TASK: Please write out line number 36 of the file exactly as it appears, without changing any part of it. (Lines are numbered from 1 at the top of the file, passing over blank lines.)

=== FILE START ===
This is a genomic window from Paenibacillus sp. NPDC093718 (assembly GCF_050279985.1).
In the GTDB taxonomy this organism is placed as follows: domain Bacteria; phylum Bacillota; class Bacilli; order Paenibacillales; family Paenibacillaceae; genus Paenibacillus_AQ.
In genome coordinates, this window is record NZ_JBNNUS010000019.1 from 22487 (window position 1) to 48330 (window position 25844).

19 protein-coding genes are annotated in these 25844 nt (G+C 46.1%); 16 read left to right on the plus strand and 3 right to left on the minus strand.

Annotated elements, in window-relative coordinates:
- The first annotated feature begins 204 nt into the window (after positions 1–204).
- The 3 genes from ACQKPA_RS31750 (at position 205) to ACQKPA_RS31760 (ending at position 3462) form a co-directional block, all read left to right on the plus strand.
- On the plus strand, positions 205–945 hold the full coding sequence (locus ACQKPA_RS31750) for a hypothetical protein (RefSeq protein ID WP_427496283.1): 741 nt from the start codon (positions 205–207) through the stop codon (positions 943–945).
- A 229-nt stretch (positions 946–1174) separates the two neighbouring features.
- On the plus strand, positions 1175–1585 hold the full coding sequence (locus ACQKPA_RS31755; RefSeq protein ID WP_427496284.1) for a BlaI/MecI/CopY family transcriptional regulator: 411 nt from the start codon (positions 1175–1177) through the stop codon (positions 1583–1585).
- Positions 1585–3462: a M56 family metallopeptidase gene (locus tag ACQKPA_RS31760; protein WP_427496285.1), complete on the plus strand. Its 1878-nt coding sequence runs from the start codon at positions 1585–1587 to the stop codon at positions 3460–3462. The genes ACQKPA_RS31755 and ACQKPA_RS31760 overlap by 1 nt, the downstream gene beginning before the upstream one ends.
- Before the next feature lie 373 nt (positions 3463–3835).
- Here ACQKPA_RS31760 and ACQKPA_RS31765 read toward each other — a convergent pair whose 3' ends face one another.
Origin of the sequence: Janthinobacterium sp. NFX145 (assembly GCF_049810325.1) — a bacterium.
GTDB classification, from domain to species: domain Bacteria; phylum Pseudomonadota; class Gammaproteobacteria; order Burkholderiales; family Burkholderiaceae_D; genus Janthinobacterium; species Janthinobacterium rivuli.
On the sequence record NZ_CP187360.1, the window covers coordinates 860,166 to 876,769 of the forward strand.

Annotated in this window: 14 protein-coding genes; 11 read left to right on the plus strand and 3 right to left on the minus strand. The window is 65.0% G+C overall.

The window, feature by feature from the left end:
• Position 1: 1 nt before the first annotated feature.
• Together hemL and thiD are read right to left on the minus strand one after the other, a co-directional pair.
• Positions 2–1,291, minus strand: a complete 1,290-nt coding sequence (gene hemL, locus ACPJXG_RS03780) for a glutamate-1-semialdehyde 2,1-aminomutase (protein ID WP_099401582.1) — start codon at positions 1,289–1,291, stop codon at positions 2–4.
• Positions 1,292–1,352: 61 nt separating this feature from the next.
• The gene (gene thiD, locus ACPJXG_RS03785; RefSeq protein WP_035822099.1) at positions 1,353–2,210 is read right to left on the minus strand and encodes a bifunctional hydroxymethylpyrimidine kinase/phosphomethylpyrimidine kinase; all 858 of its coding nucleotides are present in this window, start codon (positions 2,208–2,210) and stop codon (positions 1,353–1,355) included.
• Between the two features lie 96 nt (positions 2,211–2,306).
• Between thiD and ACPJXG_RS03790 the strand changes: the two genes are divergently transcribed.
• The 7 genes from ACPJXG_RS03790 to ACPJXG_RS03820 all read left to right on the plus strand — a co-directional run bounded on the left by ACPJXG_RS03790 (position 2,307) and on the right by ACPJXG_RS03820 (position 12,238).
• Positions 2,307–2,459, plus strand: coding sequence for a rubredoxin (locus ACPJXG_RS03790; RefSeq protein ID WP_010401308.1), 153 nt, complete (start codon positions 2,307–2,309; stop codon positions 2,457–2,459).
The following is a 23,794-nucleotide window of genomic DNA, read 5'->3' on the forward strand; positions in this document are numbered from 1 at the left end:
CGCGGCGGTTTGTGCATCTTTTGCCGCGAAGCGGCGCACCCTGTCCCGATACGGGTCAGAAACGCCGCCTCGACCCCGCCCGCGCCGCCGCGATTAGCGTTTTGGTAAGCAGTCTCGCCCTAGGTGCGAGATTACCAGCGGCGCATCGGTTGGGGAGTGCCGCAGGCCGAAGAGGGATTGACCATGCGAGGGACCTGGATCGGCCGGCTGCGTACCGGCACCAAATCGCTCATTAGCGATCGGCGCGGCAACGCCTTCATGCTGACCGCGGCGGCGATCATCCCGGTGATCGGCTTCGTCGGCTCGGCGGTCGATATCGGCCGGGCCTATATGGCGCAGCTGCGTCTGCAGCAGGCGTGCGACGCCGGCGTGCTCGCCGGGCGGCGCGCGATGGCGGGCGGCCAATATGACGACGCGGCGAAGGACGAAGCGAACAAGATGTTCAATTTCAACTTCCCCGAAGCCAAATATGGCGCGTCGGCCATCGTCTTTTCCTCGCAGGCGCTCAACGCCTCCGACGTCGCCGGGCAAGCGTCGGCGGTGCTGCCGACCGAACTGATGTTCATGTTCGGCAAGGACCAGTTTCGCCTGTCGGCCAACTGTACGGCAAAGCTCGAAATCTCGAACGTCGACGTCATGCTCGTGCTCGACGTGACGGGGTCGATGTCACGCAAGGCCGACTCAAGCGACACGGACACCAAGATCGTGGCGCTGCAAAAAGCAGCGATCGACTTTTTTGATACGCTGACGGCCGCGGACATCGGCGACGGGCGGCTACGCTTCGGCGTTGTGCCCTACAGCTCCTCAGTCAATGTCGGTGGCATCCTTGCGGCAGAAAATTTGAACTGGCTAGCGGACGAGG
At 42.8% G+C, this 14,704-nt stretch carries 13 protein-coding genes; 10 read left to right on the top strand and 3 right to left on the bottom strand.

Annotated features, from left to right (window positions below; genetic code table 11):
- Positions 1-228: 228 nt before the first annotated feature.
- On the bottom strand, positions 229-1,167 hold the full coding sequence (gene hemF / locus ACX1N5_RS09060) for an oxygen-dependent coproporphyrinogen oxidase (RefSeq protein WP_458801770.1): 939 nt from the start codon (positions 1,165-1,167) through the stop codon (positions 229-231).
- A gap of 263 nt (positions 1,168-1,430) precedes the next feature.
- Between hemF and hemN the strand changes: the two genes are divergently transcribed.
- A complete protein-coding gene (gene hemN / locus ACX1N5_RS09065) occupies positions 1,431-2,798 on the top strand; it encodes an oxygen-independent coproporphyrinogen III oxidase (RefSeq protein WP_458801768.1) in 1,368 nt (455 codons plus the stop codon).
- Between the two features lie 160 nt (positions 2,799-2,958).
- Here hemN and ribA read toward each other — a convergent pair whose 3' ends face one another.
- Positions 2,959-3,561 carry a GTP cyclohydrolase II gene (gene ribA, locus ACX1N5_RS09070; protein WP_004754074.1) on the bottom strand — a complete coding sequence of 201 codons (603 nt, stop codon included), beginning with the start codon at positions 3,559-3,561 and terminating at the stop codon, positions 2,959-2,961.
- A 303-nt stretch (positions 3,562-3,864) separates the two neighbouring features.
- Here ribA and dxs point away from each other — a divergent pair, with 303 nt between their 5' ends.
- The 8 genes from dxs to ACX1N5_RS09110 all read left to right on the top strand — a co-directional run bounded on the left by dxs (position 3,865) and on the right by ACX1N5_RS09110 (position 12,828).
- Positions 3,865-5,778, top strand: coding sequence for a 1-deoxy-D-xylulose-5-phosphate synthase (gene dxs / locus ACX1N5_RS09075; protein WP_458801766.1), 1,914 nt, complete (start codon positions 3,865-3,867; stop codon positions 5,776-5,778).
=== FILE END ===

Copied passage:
- A complete protein-coding gene (gene hemN / locus ACX1N5_RS09065) occupies positions 1,431-2,798 on the top strand; it encodes an oxygen-independent coproporphyrinogen III oxidase (RefSeq protein WP_458801768.1) in 1,368 nt (455 codons plus the stop codon).